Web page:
Wednesday, June 30, 2010
Every time I find a page like this - some lone person expounding on their views about ultimate reality - they inevitably have such ugly webpages. Look at that. Red and blue and yellow and black. Like a taxi ran over some oversized smurfs. Complete with erratic use of large fonts.
It's such a petty thing to notice, but man. You know what? I'm going to tell him. He seems like someone with interesting thoughts, but if Einstein's papers looked like this he'd have never gotten out of the patent office job.
Again and again, I see atheists/agnostics show up to argue that something can, in fact, come from nothing utterly uncaused. Literally that. That it's entirely possible for something to exist suddenly, for no reason, uncaused, out of utter nothingness.
If I didn't see it happen at least a dozen times, with my own eyes, I would have never believed anyone was doing this. I've even seen an evolutionary biologist do it on UD (though he later backed off.)
What also fascinates me is that some of these same people claim that *this has been observed by scientists*. Seriously. They claim that scientists have reported, "We have seen things (Virtual particles being particularly popular here) pop into and out of existence from absolute nothingness, uncaused." And they inevitably add that this is okay, because it's only really tiny things that do this. Except maybe universes sometimes.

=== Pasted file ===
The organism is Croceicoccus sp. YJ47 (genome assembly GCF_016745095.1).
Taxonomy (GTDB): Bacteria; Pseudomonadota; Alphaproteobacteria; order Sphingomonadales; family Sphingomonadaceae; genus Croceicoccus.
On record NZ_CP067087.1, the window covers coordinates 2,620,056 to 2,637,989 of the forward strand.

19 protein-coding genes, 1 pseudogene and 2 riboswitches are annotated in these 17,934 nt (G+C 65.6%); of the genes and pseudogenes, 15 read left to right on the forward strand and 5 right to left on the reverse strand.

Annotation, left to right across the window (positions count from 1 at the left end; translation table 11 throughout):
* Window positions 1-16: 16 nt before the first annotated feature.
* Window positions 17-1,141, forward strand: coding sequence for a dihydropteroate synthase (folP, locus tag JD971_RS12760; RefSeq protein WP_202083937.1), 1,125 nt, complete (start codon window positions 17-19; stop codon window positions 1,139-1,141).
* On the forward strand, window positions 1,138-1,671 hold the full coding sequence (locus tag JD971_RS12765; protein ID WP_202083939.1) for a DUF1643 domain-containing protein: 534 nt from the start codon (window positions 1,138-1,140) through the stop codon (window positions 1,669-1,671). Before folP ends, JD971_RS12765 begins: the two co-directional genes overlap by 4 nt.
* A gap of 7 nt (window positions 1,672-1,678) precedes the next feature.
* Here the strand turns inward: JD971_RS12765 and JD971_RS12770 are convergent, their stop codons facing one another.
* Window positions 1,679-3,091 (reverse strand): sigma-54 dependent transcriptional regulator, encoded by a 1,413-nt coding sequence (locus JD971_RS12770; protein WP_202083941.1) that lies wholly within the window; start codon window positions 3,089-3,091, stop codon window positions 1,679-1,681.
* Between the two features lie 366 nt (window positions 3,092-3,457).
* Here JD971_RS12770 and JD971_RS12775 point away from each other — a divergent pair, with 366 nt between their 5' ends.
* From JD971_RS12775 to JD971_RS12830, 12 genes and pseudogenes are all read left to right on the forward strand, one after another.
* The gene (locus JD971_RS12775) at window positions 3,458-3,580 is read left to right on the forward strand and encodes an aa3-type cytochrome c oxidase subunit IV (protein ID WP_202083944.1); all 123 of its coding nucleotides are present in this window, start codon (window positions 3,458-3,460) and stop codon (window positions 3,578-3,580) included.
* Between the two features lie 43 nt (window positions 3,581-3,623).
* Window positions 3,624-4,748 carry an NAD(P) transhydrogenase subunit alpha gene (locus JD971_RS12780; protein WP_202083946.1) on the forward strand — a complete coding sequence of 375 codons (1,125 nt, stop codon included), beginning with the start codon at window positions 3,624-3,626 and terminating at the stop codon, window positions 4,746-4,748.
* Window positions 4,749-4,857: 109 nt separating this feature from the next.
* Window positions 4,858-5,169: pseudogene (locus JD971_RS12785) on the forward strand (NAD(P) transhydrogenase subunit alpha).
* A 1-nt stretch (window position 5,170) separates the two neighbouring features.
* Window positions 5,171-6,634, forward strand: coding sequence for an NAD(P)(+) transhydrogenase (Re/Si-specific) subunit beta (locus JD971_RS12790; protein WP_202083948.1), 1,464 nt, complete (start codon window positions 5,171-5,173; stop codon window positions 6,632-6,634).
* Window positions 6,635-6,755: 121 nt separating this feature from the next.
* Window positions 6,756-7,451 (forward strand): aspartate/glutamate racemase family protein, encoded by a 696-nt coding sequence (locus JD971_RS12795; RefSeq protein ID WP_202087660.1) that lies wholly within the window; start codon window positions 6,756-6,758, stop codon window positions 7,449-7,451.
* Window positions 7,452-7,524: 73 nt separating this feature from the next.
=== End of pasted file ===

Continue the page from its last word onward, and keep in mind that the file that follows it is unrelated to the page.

I have nothing to add. No witty remark, no snideness. Words fail me. People believe this. And many of these people think people who believe in God are the irrational ones.
Friday, June 25, 2010
Here is Genesis 1 according to the NIV New Testament.
Here is what I sometimes think the entirety of Genesis 1 says in the minds of ID proponents.
My point is this: Notice that in Genesis, God creates a lot of things - everything, of course - before getting to man. And God keeps declaring these things to be good. Not 'Good, because man can really use these things!' Just plain good.
I think, of course, man is made in the image and likeness of God. But the idea that 'the whole point of the cosmos is specifically human life' just seems a bit odd to me. Not that it's necessarily false, mind you, but it's not what I take away from Genesis.
One reason I bring this up is because the ID mindset tends to view everything through a very specifically human lens, regarding everything on earth as somehow ultimately coming down to useful for humans. The idea of things existing for their own sake - because they are, in fact, good - just seems elusive to many with that mindset. In fact, one point of opposition to any kind of evolution seems to be, "What the hell was God thinking, making all those dinosaurs before humans could do anything with them! They could have made great pets or zoo creatures!"
Mind you, I think there's quite a lot of truth there. Earth and evolution both seem awfully convenient in many ways, and the wailing and gnashing of teeth from many atheists engaged in atheological apologetics tries to downplay this immensely. (Putting off tremendous vibes of, "No no no, you don't want to view evolution as teleological in any way! Just... no. Please don't do that.") But, it doesn't seem like it should be regarded as the whole story.
Thursday, June 24, 2010
What I find most curious about this sort of thing is, just how common is it? And I'm not going to pretend this is somehow a Democrat thing or a Republican thing. But Blagojevich seems to come up with this idea so casually that I wonder how common it is in America.